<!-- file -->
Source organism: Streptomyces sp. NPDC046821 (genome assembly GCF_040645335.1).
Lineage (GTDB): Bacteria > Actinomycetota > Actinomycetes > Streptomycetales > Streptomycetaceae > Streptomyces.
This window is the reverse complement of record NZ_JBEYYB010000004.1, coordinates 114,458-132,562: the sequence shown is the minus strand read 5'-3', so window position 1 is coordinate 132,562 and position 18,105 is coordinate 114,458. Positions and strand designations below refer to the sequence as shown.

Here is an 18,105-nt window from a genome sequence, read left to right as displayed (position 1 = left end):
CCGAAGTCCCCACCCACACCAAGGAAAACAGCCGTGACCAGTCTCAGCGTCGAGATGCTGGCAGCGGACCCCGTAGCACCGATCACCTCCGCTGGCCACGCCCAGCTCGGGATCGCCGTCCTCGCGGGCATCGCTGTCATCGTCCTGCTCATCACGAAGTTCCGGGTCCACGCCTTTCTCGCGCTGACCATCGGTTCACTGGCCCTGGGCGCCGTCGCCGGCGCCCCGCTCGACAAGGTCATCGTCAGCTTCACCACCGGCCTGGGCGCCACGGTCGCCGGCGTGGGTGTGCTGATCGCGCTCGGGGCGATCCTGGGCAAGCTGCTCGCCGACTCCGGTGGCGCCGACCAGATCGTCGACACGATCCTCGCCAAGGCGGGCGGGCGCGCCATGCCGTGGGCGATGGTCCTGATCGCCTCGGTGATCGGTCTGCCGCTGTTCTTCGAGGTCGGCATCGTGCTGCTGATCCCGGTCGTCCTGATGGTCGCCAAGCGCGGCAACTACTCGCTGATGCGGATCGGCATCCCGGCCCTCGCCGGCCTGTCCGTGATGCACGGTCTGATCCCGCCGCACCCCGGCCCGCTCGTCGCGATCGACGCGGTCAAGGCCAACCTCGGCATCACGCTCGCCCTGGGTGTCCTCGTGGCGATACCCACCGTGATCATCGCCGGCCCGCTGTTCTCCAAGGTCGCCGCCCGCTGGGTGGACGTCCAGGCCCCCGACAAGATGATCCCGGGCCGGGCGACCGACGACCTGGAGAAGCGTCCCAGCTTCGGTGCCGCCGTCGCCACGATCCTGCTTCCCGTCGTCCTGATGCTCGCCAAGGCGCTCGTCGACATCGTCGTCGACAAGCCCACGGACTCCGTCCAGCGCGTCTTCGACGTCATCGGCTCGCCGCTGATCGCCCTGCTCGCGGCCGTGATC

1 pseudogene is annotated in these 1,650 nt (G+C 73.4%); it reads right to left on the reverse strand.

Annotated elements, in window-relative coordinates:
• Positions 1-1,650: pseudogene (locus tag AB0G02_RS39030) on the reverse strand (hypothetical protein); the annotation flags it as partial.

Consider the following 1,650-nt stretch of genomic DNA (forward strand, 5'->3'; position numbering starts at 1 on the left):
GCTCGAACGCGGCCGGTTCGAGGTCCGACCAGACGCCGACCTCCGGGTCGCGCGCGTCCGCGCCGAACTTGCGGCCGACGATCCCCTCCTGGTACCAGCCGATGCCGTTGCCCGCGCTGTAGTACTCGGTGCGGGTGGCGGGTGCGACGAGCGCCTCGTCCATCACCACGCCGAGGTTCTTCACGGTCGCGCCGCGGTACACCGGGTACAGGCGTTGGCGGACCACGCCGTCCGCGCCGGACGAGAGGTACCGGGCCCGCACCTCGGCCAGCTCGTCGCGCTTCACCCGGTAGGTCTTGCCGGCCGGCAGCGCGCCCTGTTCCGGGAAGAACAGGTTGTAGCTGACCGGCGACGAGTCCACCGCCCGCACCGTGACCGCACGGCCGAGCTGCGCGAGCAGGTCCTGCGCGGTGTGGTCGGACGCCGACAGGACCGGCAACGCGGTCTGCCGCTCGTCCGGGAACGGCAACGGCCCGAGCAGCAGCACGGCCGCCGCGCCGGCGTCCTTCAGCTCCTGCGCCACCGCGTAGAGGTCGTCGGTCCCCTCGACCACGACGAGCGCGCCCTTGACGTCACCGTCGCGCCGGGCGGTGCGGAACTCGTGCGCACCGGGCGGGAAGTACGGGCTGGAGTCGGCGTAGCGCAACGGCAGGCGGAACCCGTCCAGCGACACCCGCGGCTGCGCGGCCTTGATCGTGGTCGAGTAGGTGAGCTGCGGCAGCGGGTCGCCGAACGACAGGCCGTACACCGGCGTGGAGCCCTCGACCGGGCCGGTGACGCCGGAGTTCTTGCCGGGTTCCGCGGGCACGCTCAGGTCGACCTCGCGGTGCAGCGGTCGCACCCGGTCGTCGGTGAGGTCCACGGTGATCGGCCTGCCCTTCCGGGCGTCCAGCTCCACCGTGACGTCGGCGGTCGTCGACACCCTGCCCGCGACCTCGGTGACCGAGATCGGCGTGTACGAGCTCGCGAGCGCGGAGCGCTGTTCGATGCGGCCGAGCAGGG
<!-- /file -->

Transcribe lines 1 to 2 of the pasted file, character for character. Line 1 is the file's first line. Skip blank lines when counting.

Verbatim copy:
Source organism: Streptomyces sp. NPDC046821 (genome assembly GCF_040645335.1).
Lineage (GTDB): Bacteria > Actinomycetota > Actinomycetes > Streptomycetales > Streptomycetaceae > Streptomyces.